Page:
The legislation dealing with international abduction of minors is known as the Hague Convention of the Civil Aspects of International Child Abduction (1980). The South African legislation incorporating this Act is the Hague Convention on the Civil Aspects of International Child Abduction Act 72 of 1996.
The latest case dealing with the international abduction of minors is that of Central Authority of the Republic of South Africa and Another v LG 2011 (2) SA 386. In this case the second Applicant, the husband, was married to the Respondent, his wife. The marriage broke down irretrievably and the parties decided to get divorced. They had been living in the United Kingdom and had a minor child.
The man alleged that his wife had taken the minor child to South Africa in order to attend a wedding in South Africa and that she had undertaken to return to the United Kingdom after the wedding. His argument was that she had unlawfully retained the minor child in South Africa without his consent. He then approached the first Applicant, the Central Authority of South Africa, to assist in having the child returned back to the United Kingdom. The application was dismissed with costs.
The court looked at the age of the minor child. The minor child was only seventeen months old at the time. The court found that there was no close bond between the father and the minor child. The father had even been prepared to live apart from the minor child for at least six months when the child was in South Africa with the mother.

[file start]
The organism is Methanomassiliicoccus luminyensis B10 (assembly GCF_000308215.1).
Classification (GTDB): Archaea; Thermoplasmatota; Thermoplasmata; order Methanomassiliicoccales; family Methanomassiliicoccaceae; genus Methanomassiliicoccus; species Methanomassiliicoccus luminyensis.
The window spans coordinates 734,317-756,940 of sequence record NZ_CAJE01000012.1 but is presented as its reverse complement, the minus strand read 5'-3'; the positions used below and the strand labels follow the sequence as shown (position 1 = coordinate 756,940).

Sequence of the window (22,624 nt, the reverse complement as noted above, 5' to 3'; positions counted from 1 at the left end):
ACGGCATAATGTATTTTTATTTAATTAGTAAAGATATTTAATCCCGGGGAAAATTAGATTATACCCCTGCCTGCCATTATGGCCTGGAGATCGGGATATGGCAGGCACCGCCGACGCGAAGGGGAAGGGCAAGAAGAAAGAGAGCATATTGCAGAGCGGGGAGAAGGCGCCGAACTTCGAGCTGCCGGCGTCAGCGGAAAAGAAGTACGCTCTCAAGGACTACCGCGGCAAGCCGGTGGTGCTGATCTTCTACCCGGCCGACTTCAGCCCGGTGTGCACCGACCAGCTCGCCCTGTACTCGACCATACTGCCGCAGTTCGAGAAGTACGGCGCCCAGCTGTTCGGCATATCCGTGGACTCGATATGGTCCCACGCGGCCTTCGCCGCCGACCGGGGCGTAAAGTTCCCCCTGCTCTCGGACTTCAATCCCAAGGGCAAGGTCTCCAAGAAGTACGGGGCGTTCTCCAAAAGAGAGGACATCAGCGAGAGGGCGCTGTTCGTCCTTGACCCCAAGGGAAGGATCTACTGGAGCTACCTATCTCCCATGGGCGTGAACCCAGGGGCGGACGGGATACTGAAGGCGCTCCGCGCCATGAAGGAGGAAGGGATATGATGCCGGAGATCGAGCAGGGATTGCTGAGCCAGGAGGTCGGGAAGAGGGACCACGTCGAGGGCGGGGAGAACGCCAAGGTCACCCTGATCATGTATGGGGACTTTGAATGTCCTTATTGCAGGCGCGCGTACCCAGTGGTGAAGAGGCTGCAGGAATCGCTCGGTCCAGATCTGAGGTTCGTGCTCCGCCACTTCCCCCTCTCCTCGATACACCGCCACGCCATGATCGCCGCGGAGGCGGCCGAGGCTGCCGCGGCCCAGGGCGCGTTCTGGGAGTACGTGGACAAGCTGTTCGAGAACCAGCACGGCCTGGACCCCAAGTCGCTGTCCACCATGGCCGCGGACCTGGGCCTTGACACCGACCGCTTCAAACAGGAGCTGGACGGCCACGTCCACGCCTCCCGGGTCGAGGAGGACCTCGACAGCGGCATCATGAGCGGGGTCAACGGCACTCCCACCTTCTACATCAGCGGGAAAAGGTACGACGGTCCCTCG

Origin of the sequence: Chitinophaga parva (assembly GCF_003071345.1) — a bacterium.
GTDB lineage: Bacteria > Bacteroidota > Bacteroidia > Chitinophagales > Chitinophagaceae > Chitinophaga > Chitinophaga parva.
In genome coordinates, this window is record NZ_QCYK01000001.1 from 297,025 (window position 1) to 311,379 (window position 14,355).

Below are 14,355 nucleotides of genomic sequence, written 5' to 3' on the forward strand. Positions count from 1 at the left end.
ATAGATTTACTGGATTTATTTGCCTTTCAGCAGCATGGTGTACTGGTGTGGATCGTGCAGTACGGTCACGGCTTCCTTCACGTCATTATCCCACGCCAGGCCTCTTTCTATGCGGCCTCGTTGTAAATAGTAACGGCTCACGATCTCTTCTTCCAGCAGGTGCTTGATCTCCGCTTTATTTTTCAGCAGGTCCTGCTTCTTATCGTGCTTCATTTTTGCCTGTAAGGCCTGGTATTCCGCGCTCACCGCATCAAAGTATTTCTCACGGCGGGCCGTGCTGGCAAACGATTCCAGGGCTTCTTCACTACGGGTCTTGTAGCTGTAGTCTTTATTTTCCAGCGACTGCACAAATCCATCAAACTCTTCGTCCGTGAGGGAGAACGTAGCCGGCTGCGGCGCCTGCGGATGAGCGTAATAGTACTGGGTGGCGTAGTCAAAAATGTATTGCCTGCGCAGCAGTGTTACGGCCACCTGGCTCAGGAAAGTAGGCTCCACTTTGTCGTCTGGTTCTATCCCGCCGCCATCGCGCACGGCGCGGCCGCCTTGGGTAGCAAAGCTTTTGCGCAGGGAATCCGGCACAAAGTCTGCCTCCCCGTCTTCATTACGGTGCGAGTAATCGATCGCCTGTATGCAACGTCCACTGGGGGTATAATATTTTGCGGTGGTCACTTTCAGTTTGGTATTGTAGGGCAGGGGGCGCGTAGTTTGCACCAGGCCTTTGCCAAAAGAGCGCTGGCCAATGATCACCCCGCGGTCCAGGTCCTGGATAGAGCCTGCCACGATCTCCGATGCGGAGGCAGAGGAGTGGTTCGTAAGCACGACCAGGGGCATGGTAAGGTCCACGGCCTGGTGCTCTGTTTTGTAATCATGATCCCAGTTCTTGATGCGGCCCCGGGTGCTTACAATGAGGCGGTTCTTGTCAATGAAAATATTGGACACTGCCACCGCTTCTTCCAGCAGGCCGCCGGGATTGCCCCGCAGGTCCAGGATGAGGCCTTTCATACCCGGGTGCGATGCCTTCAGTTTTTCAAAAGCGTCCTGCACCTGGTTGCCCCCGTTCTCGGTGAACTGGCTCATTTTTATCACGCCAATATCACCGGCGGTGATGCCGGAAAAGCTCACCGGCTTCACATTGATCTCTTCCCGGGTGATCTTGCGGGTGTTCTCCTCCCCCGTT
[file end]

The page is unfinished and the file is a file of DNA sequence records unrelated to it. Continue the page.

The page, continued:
In coming to its decision, the court also looked at the risk of psychological harm. The court found that the man did not have the best interests of the child at heart, and that the child would be exposed to psychological harm if returned to the man. The court also looked at the health of the child. The court found that the health of the child had greatly improved since being in South Africa.
In my opinion the above decision was the correct one. In terms of Article 13(B) of the Hague Convention of the Civil Aspects of International Child Abduction (1980), there is no duty on the state to return the child if a risk is established that the return of the child would expose the child to physical or psychological harm. In the abovementioned case, the child may well have been psychologically harmed if he had been returned to the United Kingdom and his father.
The decision was also correct because the child was still very young. The court must always act in the best interests of the minor child. Considering that there was no close bond between the father and the child, this would be reason enough for the court to allow the child to continue to stay with his mother.